Once you've entered Cynthia Rylant's sweetly remembered childhood world, you won't want to leave.
It’s the early 1970s. Ten-year-old Flora lives in the idyllic Rosetown, Indiana. Her mother works at a quaint vintage bookstore three days a week and her father is a photographer for the local newspaper. Flora is a bit daunted by entering her fourth year at school – the classes are notably more demanding – but she has her good friend Yury to help smooth the way. Many nice things happen to Flora. She finds a wonderful cat, who magically appears on a seat at the vintage bookstore and relaxes there. Flora adopts the cat and calls it Serenity. Her school teacher thinks she has talent as a writer and encourages her.
While Flora’s life, and the little town she lives in, seems perfect in every way, there are dark shadows at the edges. Her parents have separated, the Vietnam War is slowly winding to an end and Yury’s family has fled the Ukraine due to war. Her best friend, Nessy, lives in a gated community, a fact that hints at a world that is not entirely safe.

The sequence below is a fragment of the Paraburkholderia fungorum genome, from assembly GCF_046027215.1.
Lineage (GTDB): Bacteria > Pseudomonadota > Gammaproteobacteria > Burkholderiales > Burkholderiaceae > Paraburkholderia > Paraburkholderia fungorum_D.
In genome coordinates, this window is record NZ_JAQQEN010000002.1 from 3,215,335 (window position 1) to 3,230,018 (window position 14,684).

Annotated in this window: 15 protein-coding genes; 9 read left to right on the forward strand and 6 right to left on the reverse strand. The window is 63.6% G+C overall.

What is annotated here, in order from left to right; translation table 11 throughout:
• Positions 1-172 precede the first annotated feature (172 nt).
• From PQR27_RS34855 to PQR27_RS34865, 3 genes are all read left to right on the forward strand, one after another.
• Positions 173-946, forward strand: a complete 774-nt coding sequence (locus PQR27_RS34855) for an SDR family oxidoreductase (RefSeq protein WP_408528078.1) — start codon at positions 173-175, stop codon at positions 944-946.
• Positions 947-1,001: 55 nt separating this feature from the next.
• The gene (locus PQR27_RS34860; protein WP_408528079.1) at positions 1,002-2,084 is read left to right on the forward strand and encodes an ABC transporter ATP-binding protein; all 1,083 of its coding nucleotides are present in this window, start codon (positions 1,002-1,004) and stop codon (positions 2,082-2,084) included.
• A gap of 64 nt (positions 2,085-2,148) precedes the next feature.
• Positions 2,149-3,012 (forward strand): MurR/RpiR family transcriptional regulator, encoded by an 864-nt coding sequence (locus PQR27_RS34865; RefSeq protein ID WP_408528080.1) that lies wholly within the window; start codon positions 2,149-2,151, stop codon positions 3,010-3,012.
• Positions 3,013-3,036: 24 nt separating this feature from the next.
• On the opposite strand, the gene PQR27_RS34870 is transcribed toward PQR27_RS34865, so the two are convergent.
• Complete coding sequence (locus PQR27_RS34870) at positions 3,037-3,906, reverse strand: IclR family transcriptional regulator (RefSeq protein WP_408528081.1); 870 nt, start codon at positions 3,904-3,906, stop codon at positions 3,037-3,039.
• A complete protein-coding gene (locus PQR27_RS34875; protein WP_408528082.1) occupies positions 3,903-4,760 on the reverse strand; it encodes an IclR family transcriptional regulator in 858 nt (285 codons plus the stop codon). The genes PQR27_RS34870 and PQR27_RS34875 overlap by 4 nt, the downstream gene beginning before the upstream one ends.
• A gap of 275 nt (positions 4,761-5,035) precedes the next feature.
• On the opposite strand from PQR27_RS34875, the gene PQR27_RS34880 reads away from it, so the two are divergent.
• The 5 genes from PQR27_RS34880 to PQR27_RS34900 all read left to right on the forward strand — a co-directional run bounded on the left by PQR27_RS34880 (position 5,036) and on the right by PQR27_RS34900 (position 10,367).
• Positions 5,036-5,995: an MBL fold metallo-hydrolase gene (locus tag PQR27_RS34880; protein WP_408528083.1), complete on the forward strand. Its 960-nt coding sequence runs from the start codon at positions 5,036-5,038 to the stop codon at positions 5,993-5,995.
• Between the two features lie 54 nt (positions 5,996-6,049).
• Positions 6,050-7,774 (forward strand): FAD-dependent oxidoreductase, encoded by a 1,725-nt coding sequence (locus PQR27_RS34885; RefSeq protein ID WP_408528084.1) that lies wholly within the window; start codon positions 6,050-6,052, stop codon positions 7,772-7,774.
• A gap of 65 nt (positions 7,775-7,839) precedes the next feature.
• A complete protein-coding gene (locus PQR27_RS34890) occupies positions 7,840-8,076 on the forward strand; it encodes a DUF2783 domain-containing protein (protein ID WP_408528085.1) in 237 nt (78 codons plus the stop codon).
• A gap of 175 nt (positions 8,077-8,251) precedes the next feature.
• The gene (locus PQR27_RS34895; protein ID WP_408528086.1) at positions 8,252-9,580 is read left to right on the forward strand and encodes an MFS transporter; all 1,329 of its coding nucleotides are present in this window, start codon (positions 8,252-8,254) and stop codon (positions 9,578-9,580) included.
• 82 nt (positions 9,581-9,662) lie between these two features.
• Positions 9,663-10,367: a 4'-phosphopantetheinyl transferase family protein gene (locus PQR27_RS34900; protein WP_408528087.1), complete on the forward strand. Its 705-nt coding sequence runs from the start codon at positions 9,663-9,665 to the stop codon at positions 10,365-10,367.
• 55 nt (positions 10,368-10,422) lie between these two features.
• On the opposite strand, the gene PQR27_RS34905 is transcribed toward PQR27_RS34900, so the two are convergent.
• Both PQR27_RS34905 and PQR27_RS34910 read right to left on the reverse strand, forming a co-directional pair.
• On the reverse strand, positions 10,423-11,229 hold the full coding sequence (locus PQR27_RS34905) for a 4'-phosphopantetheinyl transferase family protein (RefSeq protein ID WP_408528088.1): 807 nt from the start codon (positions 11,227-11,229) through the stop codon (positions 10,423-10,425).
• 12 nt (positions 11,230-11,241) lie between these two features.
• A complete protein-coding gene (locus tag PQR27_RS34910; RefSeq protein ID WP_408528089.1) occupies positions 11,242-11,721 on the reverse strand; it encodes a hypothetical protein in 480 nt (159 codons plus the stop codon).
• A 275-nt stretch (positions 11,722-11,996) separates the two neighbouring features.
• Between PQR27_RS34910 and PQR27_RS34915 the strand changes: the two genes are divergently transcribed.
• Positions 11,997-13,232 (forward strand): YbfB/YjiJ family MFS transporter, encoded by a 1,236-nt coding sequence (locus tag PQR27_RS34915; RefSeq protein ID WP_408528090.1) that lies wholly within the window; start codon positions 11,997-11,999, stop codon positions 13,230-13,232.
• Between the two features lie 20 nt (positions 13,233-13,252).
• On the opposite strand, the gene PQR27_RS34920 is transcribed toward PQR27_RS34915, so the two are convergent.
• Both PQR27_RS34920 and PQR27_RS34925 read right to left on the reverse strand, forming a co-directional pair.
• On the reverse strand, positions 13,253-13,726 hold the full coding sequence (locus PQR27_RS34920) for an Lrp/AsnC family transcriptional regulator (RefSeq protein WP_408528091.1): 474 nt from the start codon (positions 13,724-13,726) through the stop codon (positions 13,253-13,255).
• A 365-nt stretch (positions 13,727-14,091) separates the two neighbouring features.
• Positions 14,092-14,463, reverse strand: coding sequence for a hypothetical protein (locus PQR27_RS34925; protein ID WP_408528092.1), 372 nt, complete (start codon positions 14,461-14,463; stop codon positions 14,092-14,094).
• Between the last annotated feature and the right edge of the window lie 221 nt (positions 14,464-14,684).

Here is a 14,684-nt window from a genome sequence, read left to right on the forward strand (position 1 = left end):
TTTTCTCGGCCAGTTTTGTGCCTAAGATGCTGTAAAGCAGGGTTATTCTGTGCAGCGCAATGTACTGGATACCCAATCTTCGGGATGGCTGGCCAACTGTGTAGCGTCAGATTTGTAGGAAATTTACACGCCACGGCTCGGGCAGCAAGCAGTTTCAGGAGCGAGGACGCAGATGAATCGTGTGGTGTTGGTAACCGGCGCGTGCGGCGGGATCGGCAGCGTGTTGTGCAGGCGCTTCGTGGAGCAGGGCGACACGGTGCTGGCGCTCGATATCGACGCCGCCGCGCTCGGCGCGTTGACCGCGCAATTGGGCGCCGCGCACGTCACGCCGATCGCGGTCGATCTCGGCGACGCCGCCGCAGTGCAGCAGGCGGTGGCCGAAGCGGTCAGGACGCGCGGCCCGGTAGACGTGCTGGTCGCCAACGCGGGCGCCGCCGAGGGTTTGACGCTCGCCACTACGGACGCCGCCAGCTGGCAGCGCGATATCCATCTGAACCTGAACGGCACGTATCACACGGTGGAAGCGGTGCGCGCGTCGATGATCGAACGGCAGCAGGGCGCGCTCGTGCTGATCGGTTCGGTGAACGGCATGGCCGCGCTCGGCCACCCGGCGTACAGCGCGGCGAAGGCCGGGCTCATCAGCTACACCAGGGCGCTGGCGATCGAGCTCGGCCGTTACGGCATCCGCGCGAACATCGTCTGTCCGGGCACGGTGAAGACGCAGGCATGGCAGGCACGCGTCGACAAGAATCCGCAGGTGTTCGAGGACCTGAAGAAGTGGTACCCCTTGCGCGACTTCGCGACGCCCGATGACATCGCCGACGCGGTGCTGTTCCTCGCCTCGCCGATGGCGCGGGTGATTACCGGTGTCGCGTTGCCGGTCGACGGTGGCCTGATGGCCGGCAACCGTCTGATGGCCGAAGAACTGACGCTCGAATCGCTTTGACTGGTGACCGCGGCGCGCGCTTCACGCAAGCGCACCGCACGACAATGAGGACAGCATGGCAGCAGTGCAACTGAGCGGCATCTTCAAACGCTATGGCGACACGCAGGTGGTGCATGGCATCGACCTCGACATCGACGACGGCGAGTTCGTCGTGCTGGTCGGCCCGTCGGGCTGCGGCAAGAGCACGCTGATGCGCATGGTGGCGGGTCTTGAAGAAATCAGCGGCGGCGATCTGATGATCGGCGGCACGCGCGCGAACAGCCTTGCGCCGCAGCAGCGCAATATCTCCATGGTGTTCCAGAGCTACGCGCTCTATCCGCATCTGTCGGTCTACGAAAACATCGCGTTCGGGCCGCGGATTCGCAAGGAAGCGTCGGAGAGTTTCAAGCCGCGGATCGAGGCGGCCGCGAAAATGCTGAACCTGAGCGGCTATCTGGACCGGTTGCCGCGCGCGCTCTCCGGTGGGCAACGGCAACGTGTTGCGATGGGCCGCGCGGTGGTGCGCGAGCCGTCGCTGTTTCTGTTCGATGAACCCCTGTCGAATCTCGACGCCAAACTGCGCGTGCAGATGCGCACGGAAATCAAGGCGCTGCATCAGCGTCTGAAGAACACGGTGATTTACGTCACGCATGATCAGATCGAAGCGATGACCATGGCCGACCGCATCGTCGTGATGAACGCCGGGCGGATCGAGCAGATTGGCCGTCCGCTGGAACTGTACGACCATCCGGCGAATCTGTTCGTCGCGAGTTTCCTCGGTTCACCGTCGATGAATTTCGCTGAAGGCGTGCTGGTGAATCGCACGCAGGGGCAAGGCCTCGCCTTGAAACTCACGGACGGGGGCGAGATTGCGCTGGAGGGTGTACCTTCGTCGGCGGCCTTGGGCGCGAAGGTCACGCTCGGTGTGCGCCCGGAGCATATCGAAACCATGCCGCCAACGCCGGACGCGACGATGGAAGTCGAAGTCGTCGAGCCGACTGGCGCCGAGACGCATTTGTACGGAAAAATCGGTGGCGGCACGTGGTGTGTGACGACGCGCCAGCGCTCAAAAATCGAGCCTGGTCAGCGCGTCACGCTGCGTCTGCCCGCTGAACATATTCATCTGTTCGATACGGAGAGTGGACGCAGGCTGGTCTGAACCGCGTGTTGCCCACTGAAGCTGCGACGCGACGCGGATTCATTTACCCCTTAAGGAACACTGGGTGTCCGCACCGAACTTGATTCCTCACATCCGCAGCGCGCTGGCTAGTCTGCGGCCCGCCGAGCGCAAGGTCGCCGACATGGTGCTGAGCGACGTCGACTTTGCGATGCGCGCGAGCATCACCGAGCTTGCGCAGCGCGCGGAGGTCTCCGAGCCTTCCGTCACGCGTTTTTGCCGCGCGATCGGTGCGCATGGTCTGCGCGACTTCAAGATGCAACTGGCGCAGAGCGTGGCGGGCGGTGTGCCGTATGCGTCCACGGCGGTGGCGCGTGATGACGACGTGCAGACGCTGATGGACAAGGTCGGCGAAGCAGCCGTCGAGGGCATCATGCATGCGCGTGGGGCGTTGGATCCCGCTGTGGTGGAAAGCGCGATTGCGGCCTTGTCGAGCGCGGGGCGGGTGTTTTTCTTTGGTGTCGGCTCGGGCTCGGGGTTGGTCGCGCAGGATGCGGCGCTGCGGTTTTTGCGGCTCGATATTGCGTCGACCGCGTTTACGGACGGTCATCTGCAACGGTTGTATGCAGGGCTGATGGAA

These dark shadows, however, are only peripheral. They are grey clouds that soon pass over, leaving Rosetown forever bathed in sunlight and happiness.
Some readers may find Rosetown too idyllic, even saccharine. It’s true, Cynthia Rylant does describe a near perfect world. Some of it self-consciously so: the local bakery is called the Peaceable Buns Bakery and piano lessons are taken at Three Part Harmony. This reviewer, however, was totally won over, accepting that Rosetown is almost a work of fantasy, a re-creation of the best parts of the author’s childhood. Rylant’s style has a lovely naturalism, like that of Louisa May Alcott and L.M. Montgomery. Or to use a musical analogy, this short novel has aspects of Dolly Parton’s songs of sweetly remembered childhood, such as "Coat of Many Colours" and "God’s Colouring Book".
A perfectly constructed children’s novel that strives only to be itself.
Rosetown, by Cynthia Rylant. Published by Beach Lane. RRP: $24.99
Review by Chris Saliba
North Melbourne Books